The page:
In February 2009, the Museum convened a two-day seminar to examine the role speech acts play in genocide and related crimes against humanity. Academics, journalists, political analysts, policy professionals, and conflict analysts brought their experience and insight to bear on complex questions like:
- What roles do hate speech and propaganda play in violent conflicts where genocide and crimes against humanity occur?
- Do hate speech and propaganda direct violence? Do they influence people who are typically non-violent to commit acts of violence, or are they just one factor helping to create a permissive environment for violence?
- What is the difference between certain forms of hate speech and propaganda and actual incitement to genocide? How does the law help clarify situations? What does it leave unaddressed?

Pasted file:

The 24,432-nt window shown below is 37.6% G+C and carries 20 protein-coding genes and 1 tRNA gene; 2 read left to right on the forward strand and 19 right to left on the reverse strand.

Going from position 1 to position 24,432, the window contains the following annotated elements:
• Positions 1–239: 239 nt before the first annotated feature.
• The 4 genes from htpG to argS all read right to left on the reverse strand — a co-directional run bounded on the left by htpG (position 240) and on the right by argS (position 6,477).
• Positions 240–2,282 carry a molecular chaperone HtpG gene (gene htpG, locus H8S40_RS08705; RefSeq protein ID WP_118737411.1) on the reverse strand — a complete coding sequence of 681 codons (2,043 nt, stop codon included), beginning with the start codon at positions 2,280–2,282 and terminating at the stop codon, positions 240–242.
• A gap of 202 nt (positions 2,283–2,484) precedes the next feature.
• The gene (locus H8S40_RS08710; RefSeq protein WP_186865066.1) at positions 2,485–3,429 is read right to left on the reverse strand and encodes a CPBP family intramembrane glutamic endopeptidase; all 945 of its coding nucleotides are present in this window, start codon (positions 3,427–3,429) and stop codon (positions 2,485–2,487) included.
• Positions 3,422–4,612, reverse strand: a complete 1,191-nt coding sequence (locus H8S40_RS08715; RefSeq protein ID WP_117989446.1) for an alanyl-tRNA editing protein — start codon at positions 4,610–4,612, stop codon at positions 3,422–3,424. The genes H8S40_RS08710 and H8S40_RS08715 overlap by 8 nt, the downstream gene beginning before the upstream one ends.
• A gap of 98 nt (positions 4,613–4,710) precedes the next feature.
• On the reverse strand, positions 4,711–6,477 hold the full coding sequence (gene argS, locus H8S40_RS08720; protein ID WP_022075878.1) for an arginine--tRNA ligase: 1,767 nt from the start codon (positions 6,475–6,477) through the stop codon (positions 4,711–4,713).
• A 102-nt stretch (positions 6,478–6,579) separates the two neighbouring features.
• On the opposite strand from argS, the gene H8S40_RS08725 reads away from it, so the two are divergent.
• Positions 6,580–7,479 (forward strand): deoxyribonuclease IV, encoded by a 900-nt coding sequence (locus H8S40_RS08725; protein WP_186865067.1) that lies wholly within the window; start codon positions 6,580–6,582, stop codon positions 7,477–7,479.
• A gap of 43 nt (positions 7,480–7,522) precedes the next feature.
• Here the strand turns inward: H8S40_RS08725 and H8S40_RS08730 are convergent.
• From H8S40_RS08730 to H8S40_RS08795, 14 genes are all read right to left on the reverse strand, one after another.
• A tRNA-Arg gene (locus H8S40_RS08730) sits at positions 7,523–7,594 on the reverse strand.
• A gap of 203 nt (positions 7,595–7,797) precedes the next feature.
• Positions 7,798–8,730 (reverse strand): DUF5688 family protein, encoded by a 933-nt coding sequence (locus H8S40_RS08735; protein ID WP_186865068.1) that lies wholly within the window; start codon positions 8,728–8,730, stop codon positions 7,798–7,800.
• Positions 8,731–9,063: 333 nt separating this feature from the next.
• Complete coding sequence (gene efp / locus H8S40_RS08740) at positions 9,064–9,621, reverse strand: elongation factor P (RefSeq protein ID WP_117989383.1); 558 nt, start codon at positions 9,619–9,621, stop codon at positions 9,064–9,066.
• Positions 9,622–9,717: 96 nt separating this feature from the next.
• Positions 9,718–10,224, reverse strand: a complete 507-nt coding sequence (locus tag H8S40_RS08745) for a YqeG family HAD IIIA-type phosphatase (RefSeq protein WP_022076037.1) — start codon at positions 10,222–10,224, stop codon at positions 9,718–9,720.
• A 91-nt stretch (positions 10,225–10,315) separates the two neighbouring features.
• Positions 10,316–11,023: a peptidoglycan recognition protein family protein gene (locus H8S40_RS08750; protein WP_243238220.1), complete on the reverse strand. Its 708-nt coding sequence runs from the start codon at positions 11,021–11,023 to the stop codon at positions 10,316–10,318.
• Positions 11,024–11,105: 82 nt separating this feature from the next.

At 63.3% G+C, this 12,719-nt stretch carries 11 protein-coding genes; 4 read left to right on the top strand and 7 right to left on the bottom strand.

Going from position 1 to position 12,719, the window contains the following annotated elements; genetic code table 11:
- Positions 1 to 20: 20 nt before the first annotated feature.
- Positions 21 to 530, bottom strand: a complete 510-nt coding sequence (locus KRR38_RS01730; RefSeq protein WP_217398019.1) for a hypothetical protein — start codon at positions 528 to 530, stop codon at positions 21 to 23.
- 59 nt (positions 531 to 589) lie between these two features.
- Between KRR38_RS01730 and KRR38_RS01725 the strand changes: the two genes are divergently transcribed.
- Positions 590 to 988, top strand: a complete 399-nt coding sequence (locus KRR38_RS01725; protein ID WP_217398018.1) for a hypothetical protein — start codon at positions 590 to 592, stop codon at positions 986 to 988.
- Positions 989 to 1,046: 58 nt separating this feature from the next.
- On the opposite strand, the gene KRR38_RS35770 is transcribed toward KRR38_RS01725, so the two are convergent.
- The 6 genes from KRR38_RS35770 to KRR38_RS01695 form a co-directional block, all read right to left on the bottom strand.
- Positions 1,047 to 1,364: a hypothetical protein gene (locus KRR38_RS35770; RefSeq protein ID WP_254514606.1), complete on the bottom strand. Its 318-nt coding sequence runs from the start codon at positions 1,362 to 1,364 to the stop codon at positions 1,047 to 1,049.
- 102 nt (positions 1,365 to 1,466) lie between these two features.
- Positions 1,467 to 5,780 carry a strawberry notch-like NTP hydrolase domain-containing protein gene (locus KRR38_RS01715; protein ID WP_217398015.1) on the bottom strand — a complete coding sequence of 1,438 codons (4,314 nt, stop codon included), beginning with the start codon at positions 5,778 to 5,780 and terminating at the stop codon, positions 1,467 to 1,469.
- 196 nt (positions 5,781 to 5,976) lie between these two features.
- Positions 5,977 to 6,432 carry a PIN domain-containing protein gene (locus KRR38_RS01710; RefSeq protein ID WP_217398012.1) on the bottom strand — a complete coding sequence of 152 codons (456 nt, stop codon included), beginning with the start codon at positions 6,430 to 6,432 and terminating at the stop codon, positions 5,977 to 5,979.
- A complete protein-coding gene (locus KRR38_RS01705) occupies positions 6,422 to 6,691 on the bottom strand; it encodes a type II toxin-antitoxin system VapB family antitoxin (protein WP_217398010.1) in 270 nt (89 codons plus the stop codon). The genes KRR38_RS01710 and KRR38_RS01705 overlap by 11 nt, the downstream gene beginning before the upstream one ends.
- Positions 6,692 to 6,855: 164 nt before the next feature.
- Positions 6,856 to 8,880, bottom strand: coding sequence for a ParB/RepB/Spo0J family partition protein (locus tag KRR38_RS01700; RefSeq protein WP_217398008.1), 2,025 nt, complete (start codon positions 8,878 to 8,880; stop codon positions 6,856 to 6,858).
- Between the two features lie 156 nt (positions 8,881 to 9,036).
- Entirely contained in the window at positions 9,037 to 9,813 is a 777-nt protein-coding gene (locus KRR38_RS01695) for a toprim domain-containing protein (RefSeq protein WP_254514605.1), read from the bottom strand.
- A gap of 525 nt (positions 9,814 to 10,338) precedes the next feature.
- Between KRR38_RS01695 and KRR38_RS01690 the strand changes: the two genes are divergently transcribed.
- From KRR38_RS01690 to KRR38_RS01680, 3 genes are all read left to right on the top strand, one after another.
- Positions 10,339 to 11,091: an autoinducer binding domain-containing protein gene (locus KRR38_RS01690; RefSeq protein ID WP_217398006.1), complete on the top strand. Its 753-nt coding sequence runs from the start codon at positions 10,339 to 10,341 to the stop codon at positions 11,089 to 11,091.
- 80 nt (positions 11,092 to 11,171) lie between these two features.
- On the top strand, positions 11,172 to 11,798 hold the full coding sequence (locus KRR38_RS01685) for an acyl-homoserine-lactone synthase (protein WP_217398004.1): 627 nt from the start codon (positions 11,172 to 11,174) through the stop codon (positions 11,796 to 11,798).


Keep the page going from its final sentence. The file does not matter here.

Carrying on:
The Executive Summary (PDF) outlines key findings from the seminar. Additionally, participant papers are available for each of the five case studies explored:
Bosnia: 1992–95 genocide
Rwanda: 1994 genocide
Guatemala: 1981–83; more than 200,000 people, mainly Mayan, were killed, largely by the Guatemalan military and 1.5 million were displaced
Kenya: Ethnic and political violence following December 2007 elections
The seminar was made possible by the generous support of the Sudikoff Family Foundation, which funds the Sudikoff Annual Interdisciplinary Seminar on Genocide Prevention, and is related to the Museum's initiative and special exhibition on propaganda.